5 to 7 years

Production equipment

  5 to 7 years

Computer equipment

  3 to 5 years

Research and development equipment

  3 to 5 years

Demonstration equipment

  3 to 5 years

 

8


TRANSGENOMIC, INC. AND SUBSIDIARIES

NOTES TO UNAUDITED CONDENSED CONSOLIDATED FINANCIAL STATEMENTS - Continued

Six Months Ended June 30, 2006 and 2005

(Dollars in thousands except per share data)

 

Depreciation and amortization totaled $519 and $1,052 during the three months ended June 30, 2006 and 2005, respectively, of which $350 and $473, respectively, related to depreciation of property and equipment from continuing operations. Depreciation and amortization totaled $956 and $2,101 during the six months ended June 30, 2006 and 2005, respectively, of which $721 and $964, respectively, related to depreciation of property and equipment from continuing operations.

Goodwill and other Intangible Assets

Statement of Financial Accounting Standards (“SFAS”) No. 142,Goodwill and Other Intangible Assets,provides that goodwill and other intangible assets with indefinite lives will not be amortized, but will be tested for impairment annually. The Company performs this impairment analysis during the fourth quarter of each year. Impairment occurs when the carrying value is not recoverable and the fair value of the asset is less than the carrying value. If impaired, the asset’s carrying value is reduced to its fair value. Identifiable intangible assets with definite lives are amortized over their estimated useful lives and tested for impairment as events or changes in circumstances indicate the carrying amount of the asset may be impaired.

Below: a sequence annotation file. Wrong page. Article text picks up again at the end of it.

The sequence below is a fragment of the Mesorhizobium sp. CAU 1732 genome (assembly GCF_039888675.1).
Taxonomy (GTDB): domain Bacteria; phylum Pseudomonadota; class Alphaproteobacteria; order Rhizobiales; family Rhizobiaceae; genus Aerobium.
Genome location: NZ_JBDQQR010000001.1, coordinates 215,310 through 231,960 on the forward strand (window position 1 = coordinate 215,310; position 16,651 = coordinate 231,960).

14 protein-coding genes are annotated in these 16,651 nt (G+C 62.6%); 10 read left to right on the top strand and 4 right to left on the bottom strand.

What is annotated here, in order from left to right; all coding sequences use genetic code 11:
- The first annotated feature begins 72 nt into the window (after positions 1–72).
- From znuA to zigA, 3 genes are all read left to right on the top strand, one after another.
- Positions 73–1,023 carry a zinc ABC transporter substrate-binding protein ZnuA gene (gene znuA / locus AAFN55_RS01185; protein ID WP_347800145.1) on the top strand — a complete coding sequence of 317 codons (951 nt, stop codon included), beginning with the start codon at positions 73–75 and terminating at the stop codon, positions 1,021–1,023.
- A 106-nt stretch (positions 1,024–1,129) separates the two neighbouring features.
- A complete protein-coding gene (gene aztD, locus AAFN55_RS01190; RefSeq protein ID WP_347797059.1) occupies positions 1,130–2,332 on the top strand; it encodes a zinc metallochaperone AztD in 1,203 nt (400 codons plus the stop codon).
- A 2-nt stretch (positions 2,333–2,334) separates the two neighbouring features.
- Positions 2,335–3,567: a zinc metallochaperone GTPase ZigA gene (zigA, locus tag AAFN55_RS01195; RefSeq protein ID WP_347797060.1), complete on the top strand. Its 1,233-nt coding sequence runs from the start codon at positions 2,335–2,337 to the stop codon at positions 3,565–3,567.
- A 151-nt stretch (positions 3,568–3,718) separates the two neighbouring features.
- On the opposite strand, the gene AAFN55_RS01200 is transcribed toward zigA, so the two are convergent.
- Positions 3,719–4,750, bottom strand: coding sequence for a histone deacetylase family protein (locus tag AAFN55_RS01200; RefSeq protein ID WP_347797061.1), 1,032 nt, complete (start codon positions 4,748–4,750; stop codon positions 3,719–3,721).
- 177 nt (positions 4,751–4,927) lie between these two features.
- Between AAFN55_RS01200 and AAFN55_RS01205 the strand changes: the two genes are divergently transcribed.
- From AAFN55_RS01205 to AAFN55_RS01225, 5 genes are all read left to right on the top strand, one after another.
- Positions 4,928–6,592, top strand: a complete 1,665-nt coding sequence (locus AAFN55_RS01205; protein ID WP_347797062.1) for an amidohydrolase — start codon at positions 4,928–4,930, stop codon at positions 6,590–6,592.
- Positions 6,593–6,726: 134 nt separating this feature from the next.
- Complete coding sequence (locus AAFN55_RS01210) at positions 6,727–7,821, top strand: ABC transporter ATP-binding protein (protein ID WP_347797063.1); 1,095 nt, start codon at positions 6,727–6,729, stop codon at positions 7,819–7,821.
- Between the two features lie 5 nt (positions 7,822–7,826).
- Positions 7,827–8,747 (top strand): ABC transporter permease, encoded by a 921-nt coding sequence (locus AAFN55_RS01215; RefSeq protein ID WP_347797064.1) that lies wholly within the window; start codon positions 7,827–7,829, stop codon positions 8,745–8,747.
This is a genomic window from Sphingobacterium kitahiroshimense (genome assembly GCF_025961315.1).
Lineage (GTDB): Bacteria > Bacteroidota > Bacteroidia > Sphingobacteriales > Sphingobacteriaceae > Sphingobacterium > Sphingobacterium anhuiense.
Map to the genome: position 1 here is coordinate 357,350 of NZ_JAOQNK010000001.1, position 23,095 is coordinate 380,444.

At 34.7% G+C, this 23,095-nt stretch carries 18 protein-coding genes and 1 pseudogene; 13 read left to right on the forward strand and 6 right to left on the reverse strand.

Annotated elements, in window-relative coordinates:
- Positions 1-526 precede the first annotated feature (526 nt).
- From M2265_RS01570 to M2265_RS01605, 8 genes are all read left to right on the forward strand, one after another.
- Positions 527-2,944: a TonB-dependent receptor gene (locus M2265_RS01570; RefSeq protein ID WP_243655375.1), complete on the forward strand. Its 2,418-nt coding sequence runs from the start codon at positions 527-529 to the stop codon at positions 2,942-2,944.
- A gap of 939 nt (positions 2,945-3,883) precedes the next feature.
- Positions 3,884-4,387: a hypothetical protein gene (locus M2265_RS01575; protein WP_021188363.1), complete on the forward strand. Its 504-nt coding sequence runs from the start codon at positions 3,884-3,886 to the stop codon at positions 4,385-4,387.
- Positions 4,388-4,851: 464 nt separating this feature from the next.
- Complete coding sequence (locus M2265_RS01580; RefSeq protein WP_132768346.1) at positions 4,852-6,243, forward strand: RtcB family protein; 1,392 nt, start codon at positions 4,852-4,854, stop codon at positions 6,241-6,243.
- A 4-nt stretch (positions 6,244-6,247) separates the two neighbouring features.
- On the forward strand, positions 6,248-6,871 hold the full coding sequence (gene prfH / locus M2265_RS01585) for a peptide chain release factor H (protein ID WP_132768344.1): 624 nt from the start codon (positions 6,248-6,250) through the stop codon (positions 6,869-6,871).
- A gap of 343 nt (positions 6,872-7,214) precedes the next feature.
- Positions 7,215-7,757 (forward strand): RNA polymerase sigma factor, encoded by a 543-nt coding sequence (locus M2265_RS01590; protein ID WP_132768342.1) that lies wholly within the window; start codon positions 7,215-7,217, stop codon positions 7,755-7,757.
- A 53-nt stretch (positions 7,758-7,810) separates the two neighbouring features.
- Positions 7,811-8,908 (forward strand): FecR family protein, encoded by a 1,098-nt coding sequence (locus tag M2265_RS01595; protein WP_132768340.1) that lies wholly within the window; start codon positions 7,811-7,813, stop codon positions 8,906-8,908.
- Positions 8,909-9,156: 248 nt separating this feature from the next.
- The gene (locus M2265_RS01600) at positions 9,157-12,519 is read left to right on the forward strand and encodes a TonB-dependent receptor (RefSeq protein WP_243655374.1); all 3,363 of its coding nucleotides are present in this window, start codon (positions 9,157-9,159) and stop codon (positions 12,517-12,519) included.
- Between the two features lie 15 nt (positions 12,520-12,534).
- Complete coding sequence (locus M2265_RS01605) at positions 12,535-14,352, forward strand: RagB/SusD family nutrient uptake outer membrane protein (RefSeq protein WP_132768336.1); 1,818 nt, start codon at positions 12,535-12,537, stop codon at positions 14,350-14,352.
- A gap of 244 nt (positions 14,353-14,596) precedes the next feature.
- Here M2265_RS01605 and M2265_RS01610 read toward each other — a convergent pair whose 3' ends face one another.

Other Assets.

Other assets include capitalized software, intellectual property, patents, deferred financing costs and other long-term assets.

Capitalized Software. The Company capitalized software development costs for products offered for sale in accordance with SFAS No. 86,Accounting for the Costs of Computer Software to be Sold, Leased or Otherwise Marketed. This Standard allows for the capitalization of certain development costs once a software product has reached technological feasibility. The Company capitalized no software development costs during the three or six months ended June 30, 2006 or 2005.

Intellectual Property. Initial costs paid to license intellectual property from third parties are capitalized and amortized using the straight line method over the license period. Ongoing royalties related to such licenses are expensed as incurred.